A car's oil filter is located on the side of the engine block, which is the lower, larger part of the engine. An oil pump circulates the oil through the engine. Every time the engine oil circulates, it passes through the filter, which protects the engine by catching any large particles in the oil that might damage the engine if allowed to circulate freely.
The oil filter serves a dual purpose, as it also protects the engine by retaining a small amount of oil when the car is turned off. The part that makes this retention possible is called the anti-drainback valve. While the engine is at rest, the oil drains into the bottom of the engine, leaving the moving parts at the top of the engine without proper lubrication when the car is started again. However, the small amount of oil remaining in the filter will circulate quickly into the top of the engine during the first couple of seconds after the car is started, restoring proper lubrication as soon as possible.
There are many different kinds of oil filters available. The standard version is usually sufficient, assuming it will be replaced within 3,000 miles (4,828 km). However, an important feature to look for is the anti-drainback valve; an oil filter that has this valve will retain oil while the car is off and provide valuable lubrication to the top of the engine during the first few seconds after startup, as described above.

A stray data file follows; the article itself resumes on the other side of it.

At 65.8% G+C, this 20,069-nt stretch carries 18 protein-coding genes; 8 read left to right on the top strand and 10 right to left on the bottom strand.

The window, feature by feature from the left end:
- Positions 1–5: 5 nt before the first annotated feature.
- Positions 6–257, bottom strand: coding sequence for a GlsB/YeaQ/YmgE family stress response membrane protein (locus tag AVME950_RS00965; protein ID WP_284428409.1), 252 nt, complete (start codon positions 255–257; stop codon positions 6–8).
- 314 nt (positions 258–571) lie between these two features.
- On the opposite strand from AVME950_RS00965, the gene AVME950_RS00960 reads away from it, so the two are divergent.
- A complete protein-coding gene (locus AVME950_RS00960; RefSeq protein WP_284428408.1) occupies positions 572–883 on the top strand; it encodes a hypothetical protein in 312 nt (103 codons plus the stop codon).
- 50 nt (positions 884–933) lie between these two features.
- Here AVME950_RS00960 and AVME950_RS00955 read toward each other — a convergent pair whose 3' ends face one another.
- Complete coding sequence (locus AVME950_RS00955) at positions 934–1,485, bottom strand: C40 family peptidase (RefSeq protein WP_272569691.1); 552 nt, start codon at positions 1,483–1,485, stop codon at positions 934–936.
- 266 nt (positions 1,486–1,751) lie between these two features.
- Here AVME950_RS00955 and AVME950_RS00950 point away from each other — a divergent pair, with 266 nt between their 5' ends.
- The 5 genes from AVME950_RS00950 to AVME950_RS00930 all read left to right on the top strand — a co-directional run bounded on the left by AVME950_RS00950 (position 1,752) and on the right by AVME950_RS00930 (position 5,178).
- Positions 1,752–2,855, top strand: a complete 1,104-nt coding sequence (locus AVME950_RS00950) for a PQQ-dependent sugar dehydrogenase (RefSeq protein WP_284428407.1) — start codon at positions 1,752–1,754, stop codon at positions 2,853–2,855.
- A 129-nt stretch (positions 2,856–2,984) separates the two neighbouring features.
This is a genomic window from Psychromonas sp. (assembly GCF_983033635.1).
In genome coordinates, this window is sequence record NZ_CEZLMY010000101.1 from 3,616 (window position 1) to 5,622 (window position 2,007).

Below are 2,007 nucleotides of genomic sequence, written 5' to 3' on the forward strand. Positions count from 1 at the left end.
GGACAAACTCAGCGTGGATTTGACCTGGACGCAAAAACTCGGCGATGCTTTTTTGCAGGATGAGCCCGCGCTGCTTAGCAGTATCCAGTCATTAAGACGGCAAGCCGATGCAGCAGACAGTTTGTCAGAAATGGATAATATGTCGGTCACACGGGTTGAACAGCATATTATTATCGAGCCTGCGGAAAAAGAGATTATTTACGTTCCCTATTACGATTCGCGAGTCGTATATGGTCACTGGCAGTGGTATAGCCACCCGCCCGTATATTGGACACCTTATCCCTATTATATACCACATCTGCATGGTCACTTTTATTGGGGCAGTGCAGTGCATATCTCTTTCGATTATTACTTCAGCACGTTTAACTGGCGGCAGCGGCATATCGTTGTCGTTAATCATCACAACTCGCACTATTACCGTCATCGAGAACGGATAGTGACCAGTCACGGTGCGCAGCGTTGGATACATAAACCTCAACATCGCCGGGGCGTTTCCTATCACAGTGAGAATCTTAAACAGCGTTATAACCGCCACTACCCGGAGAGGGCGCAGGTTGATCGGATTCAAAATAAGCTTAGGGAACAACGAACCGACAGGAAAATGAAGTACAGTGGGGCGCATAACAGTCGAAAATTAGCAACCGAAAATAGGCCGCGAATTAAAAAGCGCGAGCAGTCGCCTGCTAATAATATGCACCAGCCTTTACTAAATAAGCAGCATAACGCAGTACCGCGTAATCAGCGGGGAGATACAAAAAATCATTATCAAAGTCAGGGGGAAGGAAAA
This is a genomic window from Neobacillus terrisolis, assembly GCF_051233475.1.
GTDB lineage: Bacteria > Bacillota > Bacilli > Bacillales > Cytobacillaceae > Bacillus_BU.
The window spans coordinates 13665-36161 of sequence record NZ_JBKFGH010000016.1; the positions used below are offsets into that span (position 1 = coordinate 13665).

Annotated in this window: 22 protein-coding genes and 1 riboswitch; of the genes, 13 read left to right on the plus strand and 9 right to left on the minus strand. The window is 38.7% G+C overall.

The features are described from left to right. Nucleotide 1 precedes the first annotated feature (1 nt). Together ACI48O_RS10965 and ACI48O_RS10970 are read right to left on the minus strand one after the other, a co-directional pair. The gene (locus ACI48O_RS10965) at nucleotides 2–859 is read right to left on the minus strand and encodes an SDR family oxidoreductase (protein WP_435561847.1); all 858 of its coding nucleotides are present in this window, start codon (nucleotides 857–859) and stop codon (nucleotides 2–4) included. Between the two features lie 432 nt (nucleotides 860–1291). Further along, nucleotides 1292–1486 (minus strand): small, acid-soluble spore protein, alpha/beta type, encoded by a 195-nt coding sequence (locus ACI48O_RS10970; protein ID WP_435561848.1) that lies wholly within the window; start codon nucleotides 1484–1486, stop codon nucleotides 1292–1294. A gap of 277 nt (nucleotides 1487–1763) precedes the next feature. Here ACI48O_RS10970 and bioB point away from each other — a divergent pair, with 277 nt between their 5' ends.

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When shopping for an oil filter, it is also important to avoid any fancy-sounding technology. An excellent example is the oil filter by a leading manufacturer that includes Teflon® in the filter itself; the Teflon® circulates through the engine with the oil. However, Teflon® is a semi-solid substance and has the ability to clog small oil passages within an engine. A filter with Teflon® in the filter material is not advisable, but one that uses Teflon® in the gasket should not have any adverse effects on an engine.
It is important to change your car's oil filter with the engine oil every 3,000 miles or three months, whichever comes first. Because the job of the oil filter is to trap large particles, preventing them from damaging the engine, it is safe to assume that after 3,000 miles it may well be getting clogged. A clogged filter will pose more resistance to the flow of engine oil, backing up the oil passages and preventing lubrication from reaching all parts of the engine. To prevent the serious damage that results from insufficient lubrication, it is imperative that you change your oil filter regularly.